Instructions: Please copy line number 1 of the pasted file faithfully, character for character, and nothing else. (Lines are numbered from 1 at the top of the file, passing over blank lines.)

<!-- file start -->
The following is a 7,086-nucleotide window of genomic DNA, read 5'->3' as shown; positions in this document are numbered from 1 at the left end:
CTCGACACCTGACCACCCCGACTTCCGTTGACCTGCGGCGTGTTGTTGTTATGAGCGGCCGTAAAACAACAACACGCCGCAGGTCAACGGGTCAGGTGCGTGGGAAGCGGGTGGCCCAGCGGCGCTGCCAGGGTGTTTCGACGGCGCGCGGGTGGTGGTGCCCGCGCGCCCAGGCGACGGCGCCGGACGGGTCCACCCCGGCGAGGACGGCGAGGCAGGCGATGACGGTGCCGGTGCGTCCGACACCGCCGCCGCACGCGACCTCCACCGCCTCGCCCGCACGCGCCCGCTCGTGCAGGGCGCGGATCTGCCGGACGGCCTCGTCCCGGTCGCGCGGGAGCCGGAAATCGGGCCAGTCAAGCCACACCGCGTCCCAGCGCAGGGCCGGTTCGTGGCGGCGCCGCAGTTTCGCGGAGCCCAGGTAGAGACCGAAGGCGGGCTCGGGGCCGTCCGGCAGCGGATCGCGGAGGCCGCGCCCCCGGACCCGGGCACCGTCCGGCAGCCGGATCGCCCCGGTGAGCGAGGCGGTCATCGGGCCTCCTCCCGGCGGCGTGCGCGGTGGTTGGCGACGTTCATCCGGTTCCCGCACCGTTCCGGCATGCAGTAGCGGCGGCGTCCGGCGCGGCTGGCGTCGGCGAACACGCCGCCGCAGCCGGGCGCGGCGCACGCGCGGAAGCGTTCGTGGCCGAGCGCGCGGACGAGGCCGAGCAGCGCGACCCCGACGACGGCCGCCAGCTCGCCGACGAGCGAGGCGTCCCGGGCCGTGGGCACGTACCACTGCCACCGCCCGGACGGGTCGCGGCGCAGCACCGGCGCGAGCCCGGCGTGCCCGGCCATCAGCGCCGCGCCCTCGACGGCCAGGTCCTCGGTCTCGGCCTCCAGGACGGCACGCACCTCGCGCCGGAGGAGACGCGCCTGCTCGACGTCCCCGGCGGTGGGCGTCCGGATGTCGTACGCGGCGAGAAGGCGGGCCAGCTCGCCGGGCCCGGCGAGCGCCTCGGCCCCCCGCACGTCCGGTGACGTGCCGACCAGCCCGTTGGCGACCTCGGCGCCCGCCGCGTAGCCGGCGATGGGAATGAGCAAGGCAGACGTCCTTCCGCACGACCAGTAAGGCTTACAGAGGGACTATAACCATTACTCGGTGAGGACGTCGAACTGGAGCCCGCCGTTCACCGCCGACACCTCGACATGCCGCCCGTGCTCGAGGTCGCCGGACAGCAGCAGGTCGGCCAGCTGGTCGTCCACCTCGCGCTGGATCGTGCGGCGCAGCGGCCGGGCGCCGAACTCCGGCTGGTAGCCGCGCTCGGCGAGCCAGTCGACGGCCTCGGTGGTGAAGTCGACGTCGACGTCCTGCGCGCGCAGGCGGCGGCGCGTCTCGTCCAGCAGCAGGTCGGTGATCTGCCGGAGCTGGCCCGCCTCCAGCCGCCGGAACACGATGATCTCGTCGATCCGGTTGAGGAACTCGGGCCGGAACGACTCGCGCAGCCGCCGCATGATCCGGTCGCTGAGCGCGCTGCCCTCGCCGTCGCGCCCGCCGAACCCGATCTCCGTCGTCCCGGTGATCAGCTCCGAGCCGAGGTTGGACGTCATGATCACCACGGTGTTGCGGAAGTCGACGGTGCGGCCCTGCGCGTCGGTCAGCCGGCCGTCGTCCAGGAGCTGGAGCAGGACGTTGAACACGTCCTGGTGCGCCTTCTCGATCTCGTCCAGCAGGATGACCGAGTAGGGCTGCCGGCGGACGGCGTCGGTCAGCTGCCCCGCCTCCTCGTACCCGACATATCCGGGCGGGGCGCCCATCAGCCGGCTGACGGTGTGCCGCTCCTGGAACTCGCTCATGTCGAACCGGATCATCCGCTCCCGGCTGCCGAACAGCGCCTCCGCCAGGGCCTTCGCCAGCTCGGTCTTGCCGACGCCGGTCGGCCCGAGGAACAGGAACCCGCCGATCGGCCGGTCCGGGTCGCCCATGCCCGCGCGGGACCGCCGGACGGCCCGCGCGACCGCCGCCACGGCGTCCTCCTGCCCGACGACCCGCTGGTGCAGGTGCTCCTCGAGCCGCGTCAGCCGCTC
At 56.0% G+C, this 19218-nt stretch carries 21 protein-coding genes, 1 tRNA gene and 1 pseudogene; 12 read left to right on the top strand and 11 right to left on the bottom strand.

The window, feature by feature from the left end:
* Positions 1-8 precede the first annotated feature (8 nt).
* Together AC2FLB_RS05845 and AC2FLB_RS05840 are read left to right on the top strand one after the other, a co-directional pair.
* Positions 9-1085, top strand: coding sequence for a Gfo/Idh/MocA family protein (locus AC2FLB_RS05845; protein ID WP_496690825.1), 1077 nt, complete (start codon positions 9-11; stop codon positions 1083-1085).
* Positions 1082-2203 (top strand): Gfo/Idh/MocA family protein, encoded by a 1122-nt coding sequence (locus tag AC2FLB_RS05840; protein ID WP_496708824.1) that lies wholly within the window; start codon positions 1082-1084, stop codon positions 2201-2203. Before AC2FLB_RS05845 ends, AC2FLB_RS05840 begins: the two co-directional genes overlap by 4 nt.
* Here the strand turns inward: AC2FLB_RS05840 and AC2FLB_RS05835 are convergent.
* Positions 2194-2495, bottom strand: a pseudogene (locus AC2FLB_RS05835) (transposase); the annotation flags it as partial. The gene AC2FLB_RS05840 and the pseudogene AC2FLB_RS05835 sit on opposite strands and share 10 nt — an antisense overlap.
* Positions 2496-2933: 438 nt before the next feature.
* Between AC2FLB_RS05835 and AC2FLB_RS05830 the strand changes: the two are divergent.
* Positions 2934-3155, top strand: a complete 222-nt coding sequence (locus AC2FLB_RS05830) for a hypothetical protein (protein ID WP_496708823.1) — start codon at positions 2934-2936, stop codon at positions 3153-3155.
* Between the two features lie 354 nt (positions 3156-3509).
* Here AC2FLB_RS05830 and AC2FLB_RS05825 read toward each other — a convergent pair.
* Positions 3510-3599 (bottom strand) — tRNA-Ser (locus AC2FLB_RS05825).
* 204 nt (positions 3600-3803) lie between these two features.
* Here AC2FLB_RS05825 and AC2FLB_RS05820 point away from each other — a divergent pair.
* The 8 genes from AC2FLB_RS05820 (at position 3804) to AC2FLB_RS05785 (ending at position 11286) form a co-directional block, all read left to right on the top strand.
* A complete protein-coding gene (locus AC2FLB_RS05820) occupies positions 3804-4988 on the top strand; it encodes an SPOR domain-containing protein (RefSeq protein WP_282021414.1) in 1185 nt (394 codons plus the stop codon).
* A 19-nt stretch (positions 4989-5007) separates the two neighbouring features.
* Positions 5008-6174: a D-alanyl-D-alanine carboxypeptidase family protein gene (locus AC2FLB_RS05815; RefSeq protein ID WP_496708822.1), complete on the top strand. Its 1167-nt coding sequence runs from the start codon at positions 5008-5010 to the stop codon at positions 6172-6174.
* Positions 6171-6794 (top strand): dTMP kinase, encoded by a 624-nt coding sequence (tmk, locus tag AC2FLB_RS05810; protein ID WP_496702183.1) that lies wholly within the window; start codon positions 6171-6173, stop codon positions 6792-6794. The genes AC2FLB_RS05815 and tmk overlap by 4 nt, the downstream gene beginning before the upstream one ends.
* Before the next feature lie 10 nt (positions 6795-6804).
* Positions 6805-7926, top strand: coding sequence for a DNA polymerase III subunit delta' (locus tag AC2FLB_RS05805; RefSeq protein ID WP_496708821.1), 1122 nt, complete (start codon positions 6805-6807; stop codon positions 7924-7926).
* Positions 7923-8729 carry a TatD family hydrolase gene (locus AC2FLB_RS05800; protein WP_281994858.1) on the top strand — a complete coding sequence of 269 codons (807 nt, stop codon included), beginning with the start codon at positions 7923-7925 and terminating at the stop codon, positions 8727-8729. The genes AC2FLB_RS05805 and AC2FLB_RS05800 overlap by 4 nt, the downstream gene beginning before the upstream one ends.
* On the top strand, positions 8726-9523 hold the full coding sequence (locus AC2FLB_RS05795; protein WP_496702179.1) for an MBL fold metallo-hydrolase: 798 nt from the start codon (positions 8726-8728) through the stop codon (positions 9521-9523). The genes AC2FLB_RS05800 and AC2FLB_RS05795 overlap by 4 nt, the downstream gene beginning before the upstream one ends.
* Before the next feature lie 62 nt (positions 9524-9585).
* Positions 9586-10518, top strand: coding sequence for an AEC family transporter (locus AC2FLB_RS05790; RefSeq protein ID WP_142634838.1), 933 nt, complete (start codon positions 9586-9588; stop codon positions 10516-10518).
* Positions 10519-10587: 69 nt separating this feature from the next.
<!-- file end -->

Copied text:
The following is a 7,086-nucleotide window of genomic DNA, read 5'->3' as shown; positions in this document are numbered from 1 at the left end: